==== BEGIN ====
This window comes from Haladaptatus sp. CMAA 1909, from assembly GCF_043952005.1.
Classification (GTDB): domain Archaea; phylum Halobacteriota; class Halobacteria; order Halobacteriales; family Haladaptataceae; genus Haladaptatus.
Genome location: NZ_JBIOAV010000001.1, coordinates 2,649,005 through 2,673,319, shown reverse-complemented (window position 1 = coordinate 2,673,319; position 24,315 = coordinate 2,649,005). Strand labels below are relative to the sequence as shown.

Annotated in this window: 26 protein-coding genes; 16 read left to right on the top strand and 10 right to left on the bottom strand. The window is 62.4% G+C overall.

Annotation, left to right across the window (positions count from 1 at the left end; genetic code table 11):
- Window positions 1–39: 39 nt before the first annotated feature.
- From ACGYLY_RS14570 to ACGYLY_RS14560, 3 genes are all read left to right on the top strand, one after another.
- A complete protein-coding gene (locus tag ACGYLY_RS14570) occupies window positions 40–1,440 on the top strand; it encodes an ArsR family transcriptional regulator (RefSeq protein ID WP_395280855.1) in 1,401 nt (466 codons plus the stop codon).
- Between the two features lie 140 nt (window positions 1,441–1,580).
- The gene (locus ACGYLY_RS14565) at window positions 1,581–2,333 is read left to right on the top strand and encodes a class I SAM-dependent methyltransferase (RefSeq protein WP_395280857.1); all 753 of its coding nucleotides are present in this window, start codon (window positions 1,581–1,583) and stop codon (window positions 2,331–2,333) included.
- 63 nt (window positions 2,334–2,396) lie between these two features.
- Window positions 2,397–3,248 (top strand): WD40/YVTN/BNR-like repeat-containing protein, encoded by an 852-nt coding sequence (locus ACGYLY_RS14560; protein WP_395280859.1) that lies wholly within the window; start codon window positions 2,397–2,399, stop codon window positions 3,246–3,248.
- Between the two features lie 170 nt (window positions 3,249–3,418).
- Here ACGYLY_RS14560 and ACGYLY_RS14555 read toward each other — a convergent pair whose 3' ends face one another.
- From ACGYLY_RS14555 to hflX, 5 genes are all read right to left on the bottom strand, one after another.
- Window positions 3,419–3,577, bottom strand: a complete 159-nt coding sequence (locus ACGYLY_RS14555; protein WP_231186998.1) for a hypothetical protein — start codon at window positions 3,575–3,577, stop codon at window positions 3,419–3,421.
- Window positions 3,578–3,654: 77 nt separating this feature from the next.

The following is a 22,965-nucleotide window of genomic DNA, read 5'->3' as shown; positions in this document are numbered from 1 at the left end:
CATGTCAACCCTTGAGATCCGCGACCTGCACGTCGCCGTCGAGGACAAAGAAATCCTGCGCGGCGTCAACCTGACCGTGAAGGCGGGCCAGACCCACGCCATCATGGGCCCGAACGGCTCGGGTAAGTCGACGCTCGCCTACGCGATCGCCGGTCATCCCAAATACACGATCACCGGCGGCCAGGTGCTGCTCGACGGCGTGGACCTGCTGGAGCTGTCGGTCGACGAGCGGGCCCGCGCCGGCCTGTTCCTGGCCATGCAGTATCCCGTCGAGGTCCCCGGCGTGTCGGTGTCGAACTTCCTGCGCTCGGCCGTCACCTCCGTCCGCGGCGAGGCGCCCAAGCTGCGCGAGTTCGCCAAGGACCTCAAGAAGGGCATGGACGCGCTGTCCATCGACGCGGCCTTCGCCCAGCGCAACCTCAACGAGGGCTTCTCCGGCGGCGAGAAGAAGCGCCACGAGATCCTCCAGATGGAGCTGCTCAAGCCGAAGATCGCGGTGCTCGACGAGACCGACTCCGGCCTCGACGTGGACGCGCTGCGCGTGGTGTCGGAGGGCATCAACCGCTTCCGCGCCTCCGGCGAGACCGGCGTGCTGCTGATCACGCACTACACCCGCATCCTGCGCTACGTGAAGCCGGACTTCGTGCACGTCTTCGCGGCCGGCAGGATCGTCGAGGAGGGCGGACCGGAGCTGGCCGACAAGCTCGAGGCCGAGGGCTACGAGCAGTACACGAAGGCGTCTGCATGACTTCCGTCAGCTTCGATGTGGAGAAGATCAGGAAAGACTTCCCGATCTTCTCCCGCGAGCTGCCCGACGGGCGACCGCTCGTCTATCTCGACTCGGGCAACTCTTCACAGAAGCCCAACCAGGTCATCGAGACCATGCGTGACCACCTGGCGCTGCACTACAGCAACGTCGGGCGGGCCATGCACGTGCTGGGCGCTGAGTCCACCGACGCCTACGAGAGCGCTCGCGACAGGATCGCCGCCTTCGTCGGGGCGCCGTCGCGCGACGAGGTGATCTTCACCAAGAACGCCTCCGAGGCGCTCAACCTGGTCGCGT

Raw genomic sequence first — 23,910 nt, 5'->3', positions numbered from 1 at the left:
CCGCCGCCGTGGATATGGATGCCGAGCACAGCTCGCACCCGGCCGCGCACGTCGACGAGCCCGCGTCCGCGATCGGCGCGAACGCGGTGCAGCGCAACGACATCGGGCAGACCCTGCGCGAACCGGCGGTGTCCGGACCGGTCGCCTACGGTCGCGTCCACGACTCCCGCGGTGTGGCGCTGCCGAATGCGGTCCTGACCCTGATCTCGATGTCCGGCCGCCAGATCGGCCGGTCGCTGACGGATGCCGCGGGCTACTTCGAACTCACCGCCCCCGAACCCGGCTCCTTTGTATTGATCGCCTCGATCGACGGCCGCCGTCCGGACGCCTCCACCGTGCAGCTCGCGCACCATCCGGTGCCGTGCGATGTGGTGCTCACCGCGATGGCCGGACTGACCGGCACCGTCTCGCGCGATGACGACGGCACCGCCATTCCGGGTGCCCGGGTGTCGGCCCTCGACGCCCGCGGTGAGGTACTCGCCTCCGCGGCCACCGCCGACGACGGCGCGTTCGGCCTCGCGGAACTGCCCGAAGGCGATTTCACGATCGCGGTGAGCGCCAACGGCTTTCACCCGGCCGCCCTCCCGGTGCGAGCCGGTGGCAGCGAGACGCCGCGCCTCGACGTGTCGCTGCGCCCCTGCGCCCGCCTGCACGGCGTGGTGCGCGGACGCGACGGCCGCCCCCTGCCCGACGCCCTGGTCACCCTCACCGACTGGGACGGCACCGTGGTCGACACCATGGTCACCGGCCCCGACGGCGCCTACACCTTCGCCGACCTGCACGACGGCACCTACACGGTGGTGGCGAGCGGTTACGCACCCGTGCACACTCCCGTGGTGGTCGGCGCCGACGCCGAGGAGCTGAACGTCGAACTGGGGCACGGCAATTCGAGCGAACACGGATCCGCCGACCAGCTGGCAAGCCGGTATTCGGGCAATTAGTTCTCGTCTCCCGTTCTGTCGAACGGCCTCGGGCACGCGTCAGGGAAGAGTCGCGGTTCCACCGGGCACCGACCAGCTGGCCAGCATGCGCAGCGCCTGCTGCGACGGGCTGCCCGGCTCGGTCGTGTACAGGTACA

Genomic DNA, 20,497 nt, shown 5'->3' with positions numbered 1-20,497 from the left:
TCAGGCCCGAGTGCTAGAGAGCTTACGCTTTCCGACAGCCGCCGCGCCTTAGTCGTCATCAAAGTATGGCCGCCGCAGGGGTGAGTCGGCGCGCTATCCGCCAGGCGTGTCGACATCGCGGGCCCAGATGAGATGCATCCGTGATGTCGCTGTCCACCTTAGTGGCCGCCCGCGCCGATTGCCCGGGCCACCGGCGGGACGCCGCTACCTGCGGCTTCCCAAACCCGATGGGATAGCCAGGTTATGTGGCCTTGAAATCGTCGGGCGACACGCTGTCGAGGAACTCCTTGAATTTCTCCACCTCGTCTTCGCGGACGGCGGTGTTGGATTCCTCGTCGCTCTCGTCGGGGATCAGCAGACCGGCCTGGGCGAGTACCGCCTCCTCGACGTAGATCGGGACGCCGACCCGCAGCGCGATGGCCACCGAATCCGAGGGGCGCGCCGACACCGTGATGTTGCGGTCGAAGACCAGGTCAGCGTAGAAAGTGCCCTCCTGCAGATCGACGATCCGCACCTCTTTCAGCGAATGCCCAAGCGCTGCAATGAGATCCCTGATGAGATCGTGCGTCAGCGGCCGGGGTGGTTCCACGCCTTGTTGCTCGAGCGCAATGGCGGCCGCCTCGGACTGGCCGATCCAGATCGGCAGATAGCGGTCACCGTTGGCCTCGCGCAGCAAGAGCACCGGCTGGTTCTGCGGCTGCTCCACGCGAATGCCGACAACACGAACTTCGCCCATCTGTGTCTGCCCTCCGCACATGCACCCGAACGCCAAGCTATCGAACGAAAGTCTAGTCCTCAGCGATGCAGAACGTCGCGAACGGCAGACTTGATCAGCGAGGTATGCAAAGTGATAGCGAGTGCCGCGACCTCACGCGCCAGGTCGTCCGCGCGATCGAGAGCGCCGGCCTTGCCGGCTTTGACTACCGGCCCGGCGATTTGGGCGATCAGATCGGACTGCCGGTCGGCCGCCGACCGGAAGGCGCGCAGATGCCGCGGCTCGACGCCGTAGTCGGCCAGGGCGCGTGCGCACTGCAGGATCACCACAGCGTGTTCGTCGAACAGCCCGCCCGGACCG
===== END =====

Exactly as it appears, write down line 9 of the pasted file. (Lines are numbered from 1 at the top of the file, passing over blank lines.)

- Between the two features lie 140 nt (window positions 1,441–1,580).